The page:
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Railway suicides and the role of organisational support

In the past 10 years, 156 people in New Zealand have died in railway fatalities and 60 more have sustained serious injuries [1].  Whilst not all of these are suicides and exact number of railway suicides are not available in New Zealand, suicidal behaviour is a significant contributor to railway deaths and injuries.  In Australia, it estimated that between 150-200 people die by rail suicides per year.

Impact of rail suicides

Railway suicides have a far reaching impact including the traumatisation of witnesses, station staff and drivers, and first responders [2].  In the US, it is estimated that approximately 75% of drivers will be involved in a fatality over the course of their career [3].

Drivers are particularly vulnerable and can experience acute stress reactions immediately after the death. For many, these symptoms persist for more than 6 months afterwards [4] as has been the case of several cases reported in the New Zealand media [5-7].  Common symptoms experienced by drivers are a disconnection from loved ones, loss of purpose, re-experiencing the trauma through nightmares and flashbacks, difficulties relaxing and being jumpy, poor concentration, low mood and feeling suicidal. 

Being involved in a fatality can also have a negative impact on the coping skills and resilience of drivers [4] this has been shown to have a negative impact on their private lives and their perception of work performance. For some, the impact can be so profound that they are unable to continue to work [5, 6].  Drivers who are able to be open and honest about their experience, their coping and mental health, and who are supported by good organisational support are more likely to experience better outcome than those who were unable to be open about their experiences and feel pressure to present as coping when they are not.

Factors that help improve coping of staff 

One of the significant protective factors that has been shown to reduce distress and improve outcomes for drivers has been support from employers [4].  Peer support can be helpful, but should not be a standalone intervention.  People exposed to suicide do need professional support and screening, and training to build their resilience and coping skills.  Many staff can minimize symptoms for fear of impact on their career or that they don’t recognize their change in behaviours as related to the exposure to suicide. For this reason, upskilling support staff is also important to help recognize when their peers may be struggling and how and when to intervene.  Particularly as symptoms of distress may not emerge until months or years down the track.

Another aspect that can be helpful is a systemic understanding of why people die by suicide, warning signs, and strategies to intervene.  There are a number of behaviours common to people who die by rail suicide [8] and these behaviours can help inform strategies to aide suicide prevention.  Overseas, strategies have been put in place to aide suicide prevention including education and upskilling of railway staff and public awareness campaigns that empower the public to intervene.  This has been shown to be successful in creating opportunities for intervention and reducing the exposure to suicide by staff and bystanders.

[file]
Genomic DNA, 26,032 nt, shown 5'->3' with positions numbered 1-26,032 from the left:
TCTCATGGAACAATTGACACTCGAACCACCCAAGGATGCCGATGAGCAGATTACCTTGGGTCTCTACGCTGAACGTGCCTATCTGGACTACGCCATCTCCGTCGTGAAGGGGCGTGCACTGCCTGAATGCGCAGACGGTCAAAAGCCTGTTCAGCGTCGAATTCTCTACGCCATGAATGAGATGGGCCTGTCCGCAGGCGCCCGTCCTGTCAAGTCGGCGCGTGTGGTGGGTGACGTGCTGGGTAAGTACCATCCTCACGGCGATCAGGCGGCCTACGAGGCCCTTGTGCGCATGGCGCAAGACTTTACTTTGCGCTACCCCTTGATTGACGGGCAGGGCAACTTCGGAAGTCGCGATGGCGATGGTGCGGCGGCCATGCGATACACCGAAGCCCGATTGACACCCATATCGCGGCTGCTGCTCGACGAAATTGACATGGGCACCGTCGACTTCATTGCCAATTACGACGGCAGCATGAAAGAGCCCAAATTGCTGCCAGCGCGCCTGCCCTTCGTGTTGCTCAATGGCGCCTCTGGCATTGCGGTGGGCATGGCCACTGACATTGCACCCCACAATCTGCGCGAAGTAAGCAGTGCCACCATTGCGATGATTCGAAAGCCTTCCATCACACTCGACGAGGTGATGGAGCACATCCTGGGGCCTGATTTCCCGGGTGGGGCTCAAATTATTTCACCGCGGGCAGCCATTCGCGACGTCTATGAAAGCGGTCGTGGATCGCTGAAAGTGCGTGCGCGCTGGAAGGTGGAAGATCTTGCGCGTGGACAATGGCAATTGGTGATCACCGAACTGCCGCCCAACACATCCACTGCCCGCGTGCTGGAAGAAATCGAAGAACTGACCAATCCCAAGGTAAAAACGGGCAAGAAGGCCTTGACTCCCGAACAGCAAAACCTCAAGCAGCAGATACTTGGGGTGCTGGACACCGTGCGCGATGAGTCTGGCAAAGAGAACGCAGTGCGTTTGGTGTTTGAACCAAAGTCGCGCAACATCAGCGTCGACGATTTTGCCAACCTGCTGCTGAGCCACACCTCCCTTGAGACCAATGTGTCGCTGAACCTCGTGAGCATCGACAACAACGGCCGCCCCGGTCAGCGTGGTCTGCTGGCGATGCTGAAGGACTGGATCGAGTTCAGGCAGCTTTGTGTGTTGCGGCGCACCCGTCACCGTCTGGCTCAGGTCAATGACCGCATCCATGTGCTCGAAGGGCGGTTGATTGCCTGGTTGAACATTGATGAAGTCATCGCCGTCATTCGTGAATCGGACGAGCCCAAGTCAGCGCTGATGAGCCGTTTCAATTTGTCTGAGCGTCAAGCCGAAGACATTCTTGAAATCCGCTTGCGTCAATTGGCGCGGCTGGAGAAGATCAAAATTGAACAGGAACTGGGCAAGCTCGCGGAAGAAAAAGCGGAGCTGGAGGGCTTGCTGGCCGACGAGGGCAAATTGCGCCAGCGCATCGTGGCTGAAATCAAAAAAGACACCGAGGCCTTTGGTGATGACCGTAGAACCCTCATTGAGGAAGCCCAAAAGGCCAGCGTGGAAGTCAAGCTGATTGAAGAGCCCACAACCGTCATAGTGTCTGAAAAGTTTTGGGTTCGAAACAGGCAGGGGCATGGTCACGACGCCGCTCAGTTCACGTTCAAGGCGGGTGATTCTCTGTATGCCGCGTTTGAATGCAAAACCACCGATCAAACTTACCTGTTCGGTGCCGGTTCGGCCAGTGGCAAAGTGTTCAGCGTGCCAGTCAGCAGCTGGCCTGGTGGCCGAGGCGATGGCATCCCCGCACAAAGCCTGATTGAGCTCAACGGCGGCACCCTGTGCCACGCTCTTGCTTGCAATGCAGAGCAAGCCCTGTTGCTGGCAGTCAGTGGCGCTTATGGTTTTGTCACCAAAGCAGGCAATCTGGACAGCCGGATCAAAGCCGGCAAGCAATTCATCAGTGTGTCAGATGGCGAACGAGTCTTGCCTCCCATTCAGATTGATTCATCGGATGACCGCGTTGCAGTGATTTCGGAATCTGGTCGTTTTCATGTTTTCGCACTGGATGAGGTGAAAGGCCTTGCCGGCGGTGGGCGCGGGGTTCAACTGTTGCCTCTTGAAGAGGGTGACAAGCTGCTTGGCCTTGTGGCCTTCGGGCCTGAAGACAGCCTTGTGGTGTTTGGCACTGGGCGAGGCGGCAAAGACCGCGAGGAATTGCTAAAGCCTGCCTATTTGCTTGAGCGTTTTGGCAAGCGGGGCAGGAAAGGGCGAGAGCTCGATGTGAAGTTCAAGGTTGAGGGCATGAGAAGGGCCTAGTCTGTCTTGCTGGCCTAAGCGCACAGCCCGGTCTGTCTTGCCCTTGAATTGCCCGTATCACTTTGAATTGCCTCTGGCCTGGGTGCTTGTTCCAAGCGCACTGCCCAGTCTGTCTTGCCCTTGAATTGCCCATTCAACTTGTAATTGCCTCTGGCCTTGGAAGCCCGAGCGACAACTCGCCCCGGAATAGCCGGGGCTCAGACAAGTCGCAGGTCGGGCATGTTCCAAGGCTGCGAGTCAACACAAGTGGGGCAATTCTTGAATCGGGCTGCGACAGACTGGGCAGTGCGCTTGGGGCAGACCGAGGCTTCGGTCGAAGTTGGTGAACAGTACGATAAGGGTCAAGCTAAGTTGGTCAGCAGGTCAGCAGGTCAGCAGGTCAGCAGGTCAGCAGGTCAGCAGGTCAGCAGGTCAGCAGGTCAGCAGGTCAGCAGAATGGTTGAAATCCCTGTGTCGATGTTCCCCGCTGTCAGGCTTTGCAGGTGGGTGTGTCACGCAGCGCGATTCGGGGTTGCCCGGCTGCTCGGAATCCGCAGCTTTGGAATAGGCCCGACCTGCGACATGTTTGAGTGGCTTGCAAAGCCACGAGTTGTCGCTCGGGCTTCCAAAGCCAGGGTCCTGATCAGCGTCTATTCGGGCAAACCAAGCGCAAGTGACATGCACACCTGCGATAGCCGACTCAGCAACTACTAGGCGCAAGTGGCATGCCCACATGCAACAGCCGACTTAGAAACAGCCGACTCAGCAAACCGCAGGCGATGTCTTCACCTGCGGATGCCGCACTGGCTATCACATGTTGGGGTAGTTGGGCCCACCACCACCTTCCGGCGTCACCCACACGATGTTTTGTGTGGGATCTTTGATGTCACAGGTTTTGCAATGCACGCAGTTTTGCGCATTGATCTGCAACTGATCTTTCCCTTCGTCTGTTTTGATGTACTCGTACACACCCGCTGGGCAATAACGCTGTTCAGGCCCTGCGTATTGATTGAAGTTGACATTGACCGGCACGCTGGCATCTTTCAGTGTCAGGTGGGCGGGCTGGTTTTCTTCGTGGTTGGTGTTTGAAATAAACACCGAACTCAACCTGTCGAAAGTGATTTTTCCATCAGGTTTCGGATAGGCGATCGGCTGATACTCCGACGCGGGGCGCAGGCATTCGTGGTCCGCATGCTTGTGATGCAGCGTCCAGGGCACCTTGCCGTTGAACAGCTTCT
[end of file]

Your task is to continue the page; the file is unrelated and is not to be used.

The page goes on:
Given the range of supports required, and a need for a plan to manage suicide exposure before it occurs, it is important for rail organisations to have a strategic plan in place for their staff wellbeing. This plan should consider where support is needed, and what support that might be, and include not only drivers, management and all those that may be impacted by the suicide.


If you could like to talk more about organisational support for wellbeing, please contact us

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1.           Waka Kotahi NZ Transport Agency, Railway safety statistics. 2020.

2.           Mishara, B.L. and C. Bardon, Systematic review of research on railway and urban transit system suicides. Journal of Affective Disorders, 2016. 193: p. 215-226.

3.           Margiotta, S.M., Effects of'person-under-train'incidents on locomotive engineers. 2000, ProQuest Information & Learning.

4.           Bardon, C. and B.L. Mishara, Systematic review of the impact of suicides and other critical incidents on railway personnel. Suicide and Life‐Threatening Behavior, 2015. 45(6): p. 720-731.

5.           Verdonk, S. Suicide on the front line: a woman died and you just want a smoke. 2017  [cited 2021 25/02/2021]; Available from: https://www.nzherald.co.nz/nz/suicide-on-the-front-line-a-woman-died-and-you-just-want-a-smoke/WHKEM4R6LGKNJT2OEWGUVLBEYQ/.

6.           Connor, F. Auckland train driver speaks out about mental 'torture' of fatalities on railway tracks. 2020  [cited 2021 25/02/2021]; Available from: https://www.newshub.co.nz/home/new-zealand/2020/08/auckland-train-driver-speaks-out-about-mental-torture-of-fatalities-on-railway-tracks.html.

7.           Stewart, R. Rachel Stewart: A train driver's view of death on the tracks. 2016  [cited 2021 25/02/2021]; Available from: https://www.stuff.co.nz/taranaki-daily-news/opinion/83225293/rachel-stewart-a-train-drivers-view-of-death-on-the-tracks.

8.           Mackenzie, J.-M., et al., Behaviours preceding suicides at railway and underground locations: a multimethodological qualitative approach. BMJ Open, 2018. 8(4): p. e021076.

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